BUCKLE UP, Manchester voters, another election season is upon us.
Yes, we have barely recovered from last November’s state and federal elections. But in a few months, we will be voting for a full slate of aldermen, school committee members, ward moderators, ward clerks and ward selectmen. Since there are three announced candidates for mayor, there will be a citywide September primary to narrow the field to two for the November ballot.
Manchester elections technically have been nonpartisan for more than 20 years, but the two major political parties usually take sides. Typically, one Republican and one Democrat are the finalists in the November election. This tradition likely will continue this year.
The three announced candidates are incumbent Mayor Joyce Craig, the first woman to hold the office, former state representative Victoria Sullivan (no relation), who lost to Craig two years ago, and former school committeeman Rich Girard, who ran and lost to Mayor Bob Baines in 2001.
There has been some scuttlebutt that former mayor Ted Gatsas is considering a race. However, that would mean launching another campaign just six months after his successful re-election to the Executive Council. It would also mean three Republicans in the September primary: Sullivan, Girard and Gatsas.
Joyce Craig is pretty much assured of finishing in one of the two top spots in the September primary. She has led the city with a steady hand during the COVID crisis. City services looked a little different, but by and large went uninterrupted. Streets were paved and plowed, elections held, library books distributed and city police and fire personnel responsive to calls. As in every school district, education was challenging, but the teachers continued to teach, albeit virtually and then in a hybrid manner until the schools fully reopened. Businesses were assisted with a loan program, and downtown restaurants afforded the opportunity to expand onto adjacent sidewalks.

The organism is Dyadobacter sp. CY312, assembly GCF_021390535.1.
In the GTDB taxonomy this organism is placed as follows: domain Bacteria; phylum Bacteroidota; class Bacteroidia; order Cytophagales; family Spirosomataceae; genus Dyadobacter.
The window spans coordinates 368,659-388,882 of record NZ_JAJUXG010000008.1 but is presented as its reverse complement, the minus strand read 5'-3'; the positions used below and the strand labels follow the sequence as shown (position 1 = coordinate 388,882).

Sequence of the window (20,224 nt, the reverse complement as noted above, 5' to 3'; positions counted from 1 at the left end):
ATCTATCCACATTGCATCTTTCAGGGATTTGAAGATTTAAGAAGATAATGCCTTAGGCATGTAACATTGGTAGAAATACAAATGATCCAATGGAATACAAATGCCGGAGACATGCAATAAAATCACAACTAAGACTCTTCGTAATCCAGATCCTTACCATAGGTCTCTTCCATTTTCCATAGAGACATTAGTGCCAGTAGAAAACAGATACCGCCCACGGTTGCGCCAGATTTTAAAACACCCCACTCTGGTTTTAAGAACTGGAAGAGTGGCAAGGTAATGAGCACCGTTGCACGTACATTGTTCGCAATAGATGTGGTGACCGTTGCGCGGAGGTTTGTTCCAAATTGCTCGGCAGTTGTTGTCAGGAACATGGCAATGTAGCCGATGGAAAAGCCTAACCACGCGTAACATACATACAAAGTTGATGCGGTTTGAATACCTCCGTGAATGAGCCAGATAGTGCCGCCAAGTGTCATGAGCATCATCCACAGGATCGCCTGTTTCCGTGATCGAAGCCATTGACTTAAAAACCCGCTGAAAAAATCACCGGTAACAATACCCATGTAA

If no other Republicans join the race, the September primary will be a battle for the second spot on the November ballot. It will be an interesting matchup, as Girard and Sullivan appeal to the same right wing of the Republican Party.
Although he has not attacked her by name, Girard is running as a better, stronger and more experienced candidate than Sullivan, touting his long years in city government. His announcement also stated that more was needed than “carping criticism.” One knock on Sullivan’s failed 2019 effort was that she spent too much time on negative attacks and not enough on policy or how she would, in her words, make Manchester “shine.”
Girard can be controversial. While on the school committee, he emailed a student writer at Central High School’s Little Green newspaper to express his displeasure about an article. He posted the email, which included the student’s email address, on his Facebook page (he later removed the email address).
Girard should have apologized for his lapse in judgment and admit that he should have sent his comments to the superintendent or the principal. Instead, he doubled down, saying no one had given him a rationale as why he should have done so. Violating school board policy by directly contacting a student and perhaps violating federal law by publishing the email address would have been rationale enough for a sensible elected official.
Sullivan’s kickoff has been rocky. As in 2019, she started by attacking Craig over the city’s efforts with its homeless population. As in 2019, however, she offered no plan for what she would do differently, just that she would bring nonprofit organizations together, gather data, and come up with a plan once she was mayor.
The problem for Sullivan is that Craig has already brought non-profits together to work on homelessness, not just talk about it. After two years complaining, Sullivan was unable to offer concrete solutions or suggest anything different than what the mayor has done already. Her campaign consultants recognized her blunder, and hastily contacted the press to say Sullivan would come up with a plan in a few weeks.
Given Girard’s record, and Sullivan’s performance to date, there is no clear favorite for the second spot on the November ballot. That is good news for Mayor Craig.